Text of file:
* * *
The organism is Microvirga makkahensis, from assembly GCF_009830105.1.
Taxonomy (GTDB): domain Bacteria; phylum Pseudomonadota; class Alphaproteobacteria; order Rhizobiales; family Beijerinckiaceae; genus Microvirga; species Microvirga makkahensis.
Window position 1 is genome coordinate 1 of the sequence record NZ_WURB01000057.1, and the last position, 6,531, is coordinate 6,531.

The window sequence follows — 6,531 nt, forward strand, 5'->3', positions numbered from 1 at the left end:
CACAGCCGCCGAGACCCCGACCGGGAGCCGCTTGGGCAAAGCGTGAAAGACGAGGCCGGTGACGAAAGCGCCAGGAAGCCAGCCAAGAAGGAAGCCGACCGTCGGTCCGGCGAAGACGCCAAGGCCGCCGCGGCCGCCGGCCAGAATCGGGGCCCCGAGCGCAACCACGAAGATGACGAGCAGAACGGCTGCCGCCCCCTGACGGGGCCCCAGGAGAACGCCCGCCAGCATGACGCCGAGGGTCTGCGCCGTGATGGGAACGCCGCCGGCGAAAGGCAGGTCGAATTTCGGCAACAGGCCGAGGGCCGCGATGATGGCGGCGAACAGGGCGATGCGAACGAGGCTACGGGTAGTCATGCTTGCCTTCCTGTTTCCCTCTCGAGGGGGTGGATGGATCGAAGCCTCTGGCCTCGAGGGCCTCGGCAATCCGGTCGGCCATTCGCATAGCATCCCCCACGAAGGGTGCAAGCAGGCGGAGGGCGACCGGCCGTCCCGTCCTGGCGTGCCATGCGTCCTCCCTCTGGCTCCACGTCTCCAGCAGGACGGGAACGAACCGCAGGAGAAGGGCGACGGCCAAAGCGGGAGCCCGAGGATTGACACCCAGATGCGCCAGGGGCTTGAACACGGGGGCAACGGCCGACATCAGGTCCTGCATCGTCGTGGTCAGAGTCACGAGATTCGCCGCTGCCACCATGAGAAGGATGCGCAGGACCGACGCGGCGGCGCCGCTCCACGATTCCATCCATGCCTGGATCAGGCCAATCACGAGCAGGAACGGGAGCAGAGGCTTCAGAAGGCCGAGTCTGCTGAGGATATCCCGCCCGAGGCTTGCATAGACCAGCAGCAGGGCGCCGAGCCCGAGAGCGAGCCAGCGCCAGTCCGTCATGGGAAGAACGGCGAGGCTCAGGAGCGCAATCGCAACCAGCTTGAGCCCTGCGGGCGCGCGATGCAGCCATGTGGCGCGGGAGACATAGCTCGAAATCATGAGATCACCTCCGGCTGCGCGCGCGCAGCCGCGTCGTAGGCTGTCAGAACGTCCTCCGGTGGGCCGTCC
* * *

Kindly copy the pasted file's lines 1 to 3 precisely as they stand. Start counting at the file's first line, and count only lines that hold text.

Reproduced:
The organism is Microvirga makkahensis, from assembly GCF_009830105.1.
Taxonomy (GTDB): domain Bacteria; phylum Pseudomonadota; class Alphaproteobacteria; order Rhizobiales; family Beijerinckiaceae; genus Microvirga; species Microvirga makkahensis.
Window position 1 is genome coordinate 1 of the sequence record NZ_WURB01000057.1, and the last position, 6,531, is coordinate 6,531.